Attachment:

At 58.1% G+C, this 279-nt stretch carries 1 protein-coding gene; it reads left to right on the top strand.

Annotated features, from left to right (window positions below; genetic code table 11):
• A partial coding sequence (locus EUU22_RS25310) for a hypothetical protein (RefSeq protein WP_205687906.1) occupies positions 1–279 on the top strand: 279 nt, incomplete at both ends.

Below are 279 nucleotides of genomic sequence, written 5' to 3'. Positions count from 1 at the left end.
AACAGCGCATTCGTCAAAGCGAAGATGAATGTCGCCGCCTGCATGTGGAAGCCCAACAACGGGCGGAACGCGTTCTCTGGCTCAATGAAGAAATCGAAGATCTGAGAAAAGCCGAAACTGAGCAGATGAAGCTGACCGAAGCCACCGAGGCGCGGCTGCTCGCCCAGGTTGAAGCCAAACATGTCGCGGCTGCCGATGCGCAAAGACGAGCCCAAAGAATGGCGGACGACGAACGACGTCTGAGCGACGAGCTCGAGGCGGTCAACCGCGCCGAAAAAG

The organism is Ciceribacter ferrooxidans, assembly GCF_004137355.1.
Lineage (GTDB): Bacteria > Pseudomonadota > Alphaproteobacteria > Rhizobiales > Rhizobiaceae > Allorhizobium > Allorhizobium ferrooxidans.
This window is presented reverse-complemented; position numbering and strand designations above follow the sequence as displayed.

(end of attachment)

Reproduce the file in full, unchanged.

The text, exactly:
At 58.1% G+C, this 279-nt stretch carries 1 protein-coding gene; it reads left to right on the top strand.

Annotated features, from left to right (window positions below; genetic code table 11):
• A partial coding sequence (locus EUU22_RS25310) for a hypothetical protein (RefSeq protein WP_205687906.1) occupies positions 1–279 on the top strand: 279 nt, incomplete at both ends.

Below are 279 nucleotides of genomic sequence, written 5' to 3'. Positions count from 1 at the left end.
AACAGCGCATTCGTCAAAGCGAAGATGAATGTCGCCGCCTGCATGTGGAAGCCCAACAACGGGCGGAACGCGTTCTCTGGCTCAATGAAGAAATCGAAGATCTGAGAAAAGCCGAAACTGAGCAGATGAAGCTGACCGAAGCCACCGAGGCGCGGCTGCTCGCCCAGGTTGAAGCCAAACATGTCGCGGCTGCCGATGCGCAAAGACGAGCCCAAAGAATGGCGGACGACGAACGACGTCTGAGCGACGAGCTCGAGGCGGTCAACCGCGCCGAAAAAG

The organism is Ciceribacter ferrooxidans, assembly GCF_004137355.1.
Lineage (GTDB): Bacteria > Pseudomonadota > Alphaproteobacteria > Rhizobiales > Rhizobiaceae > Allorhizobium > Allorhizobium ferrooxidans.
This window is presented reverse-complemented; position numbering and strand designations above follow the sequence as displayed.